Materials and methods
Doxorubicin-resistant cell lines
The EBV-positive ENKL cell line, SNK-6, established from primary lesions with nasal NK-cell lymphoma [CD3ε+, CD20−, CD56+, CD3(Leu4)−, EBER(+)] , was kindly provided by Dr. Norio Shimizu and Yu Zhang of Chiba University. Cells were cultured in RPMI 1640 supplemented with 10% heat-inactivated human serum and 700 U/mL recombinant human interleukin 2, 2M glutamine, 100 IU/mL penicillin, and 100 g/mL streptomycin sulfate in a 5% CO2-containing atmosphere.
Resistance to doxorubicin (ADM) was induced in SNK-6 by gradually increasing the concentration of doxorubicin in the culture medium with 2 μg/mL initial concentration. The resistance index (RI) was evaluated as follows: RI = IC50 (SNK-6)/IC50 (SNK-6/ADM). SNK-6/ADM cells were cultured in a medium containing 6 μg/mL ADM or without ADM 48 h before experiments.
Methylthiazole tetrazolium (MTT) assay
Cells (4 × 104 per well) seeded in 96-well plates were cultured in 180 μL medium, supplemented with 20 μL of chemotherapeutic drug (doxorubicin, cytarabine, cisplatin, gemcitabine, l-asparaginasum) in each well with a concentration gradient for 48 h. MTT (20 μL, 5 mg/mL) was added to each well, and incubated for 4 h at 37 °C in a 5% CO2-containing atmosphere. The absorbance at 490 nm (A) was measured with a spectrophotometer. The inhibition ratio was measured as a percentage of untreated controls. Measurements were conducted in duplicate and experiments were repeated at least three times. Inhibition rate (%) = (Control OD value − Experiment OD value/Control OD value) × 100%. IC50 was finally calculated by linear regression method.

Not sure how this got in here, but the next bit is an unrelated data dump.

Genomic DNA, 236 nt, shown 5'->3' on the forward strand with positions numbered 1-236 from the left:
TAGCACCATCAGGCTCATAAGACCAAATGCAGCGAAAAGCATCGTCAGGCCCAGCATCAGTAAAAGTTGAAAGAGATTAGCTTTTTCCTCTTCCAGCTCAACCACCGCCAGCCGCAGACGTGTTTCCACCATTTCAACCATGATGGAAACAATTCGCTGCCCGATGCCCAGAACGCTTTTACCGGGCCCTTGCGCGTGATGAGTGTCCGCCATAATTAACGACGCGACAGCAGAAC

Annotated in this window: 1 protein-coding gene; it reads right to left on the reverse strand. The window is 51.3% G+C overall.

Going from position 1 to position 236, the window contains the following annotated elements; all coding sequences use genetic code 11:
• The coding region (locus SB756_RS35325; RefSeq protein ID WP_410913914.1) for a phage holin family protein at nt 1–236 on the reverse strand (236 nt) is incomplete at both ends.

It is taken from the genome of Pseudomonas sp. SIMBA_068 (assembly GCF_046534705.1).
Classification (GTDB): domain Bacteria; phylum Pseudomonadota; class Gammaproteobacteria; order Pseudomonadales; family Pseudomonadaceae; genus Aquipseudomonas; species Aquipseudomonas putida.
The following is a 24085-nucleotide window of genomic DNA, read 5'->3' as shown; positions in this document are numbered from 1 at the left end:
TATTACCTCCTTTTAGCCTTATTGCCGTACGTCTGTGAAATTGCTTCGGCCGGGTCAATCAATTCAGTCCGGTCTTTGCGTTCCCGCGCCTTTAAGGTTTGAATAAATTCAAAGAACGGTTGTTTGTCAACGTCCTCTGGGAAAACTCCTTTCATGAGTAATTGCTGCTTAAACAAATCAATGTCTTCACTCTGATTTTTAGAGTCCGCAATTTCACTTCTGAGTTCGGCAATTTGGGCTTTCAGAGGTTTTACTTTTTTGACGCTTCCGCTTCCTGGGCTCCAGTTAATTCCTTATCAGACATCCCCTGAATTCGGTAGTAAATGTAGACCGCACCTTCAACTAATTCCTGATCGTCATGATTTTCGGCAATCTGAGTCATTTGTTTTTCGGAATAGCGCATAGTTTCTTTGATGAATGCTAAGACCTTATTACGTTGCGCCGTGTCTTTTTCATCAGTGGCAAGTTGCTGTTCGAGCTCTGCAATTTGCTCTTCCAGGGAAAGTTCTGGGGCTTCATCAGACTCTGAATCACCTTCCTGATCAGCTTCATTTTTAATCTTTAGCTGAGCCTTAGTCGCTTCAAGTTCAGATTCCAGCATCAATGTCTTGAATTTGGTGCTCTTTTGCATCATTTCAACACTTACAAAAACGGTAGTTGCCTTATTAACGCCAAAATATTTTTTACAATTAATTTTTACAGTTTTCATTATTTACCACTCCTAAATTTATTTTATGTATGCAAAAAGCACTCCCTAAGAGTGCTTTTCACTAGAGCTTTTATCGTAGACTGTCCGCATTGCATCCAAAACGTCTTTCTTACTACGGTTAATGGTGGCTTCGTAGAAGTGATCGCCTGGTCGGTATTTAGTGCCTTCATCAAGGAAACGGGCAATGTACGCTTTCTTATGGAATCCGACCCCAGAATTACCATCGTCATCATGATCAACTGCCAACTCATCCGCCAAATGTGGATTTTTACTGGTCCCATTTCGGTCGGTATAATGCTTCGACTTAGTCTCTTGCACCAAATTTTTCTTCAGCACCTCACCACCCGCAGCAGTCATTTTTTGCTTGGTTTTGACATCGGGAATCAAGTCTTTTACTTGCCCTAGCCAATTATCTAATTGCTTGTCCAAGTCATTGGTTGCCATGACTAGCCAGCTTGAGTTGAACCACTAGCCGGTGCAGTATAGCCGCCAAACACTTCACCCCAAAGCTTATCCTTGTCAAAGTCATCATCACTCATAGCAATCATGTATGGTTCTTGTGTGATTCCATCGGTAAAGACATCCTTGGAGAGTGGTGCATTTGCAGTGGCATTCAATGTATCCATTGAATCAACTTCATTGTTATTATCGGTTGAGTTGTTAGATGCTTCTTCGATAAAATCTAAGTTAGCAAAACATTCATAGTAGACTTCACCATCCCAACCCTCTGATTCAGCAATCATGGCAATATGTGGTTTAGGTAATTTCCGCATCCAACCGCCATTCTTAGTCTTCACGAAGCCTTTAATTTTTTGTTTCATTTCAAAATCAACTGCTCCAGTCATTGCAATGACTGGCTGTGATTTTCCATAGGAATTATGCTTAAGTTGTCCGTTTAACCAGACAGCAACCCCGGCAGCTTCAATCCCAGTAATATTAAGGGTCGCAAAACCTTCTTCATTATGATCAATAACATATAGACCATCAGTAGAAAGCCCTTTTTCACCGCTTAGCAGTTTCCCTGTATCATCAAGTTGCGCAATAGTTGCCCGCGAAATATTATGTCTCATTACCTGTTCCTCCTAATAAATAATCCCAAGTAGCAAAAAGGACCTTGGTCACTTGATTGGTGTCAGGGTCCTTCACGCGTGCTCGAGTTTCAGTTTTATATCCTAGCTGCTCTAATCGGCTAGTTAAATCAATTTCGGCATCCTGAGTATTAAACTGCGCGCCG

Side population (SP) cells
SP cells of SNK-6 and SNK-6/ADM were sorted by Hoechst33342 assay with flow cytometry as described previously . We designated SP cells of SNK-6/ADM as SNK-6/ADM-SP. The SP cells of SNK-6 were not sorted due to small sample size.
For transfection, SNK-6/ADM and SNK-6/ADM-SP cells were cultured at 50–70% confluency without antibiotics. The short-hairpin RNA plasmids directly knocking down ABCC4 (sh-ABCC4), ABCG2 (sh-ABCG2) or the non-targeting sequence (sh-control) were chemically synthesized by Sangon (Shanghai, China). Plasmid transfection into SNK-6/ADM-SP cells was performed using Lipofectamine 2000 (Invitrogen, Carlsbad, CA, USA) according to the manufacturer’s protocol.
Cell protein extracts were immunoblotted with a primary antibody followed by a secondary antibody. Primary antibodies (P-gp, ABCG2, ABCC4, LMP1) were used at a diluted concentration of 1:2000 while the secondary antibody was used at 1:10,000. Protein bands were visualized with enhanced chemiluminescence. Equal protein loading was confirmed with anti-β-actin antibody, which was diluted as recommended by the manufacturer.
Cell cycle assay
Cells were collected, and fixed with 70% cold ethanol. The fixed cells were treated with 50 μg/mL of DNase-free RNase and 20 μg/mL of propidium iodide. A total of 10,000 cells were analyzed by FACScan. Cell cycle was detected, and cells in G0/G1, S, and G2/M phases were evaluated.
Expression of surface markers
Cells were analyzed by two-color immunofluorescence using flow cytometry to determine the expression of surface markers. The following antibodies conjugated with fluorescein isothiocyanate (FITC) were used: anti-CD16, -CD25, -CD56, -CD34, -CD117, and -CD122.
IL-15 sensitive assay
SNK-6, SNK-6/ADM and SNK-6/ADM-SP cells (4 × 104 per well) were treated with 10 ng/mL IL-15 for 48 h, stained with 20 μL MTT (5 mg/mL) and subsequently dissolved in 100 μL of DMSO. The final cell activity was determined by MTT assay.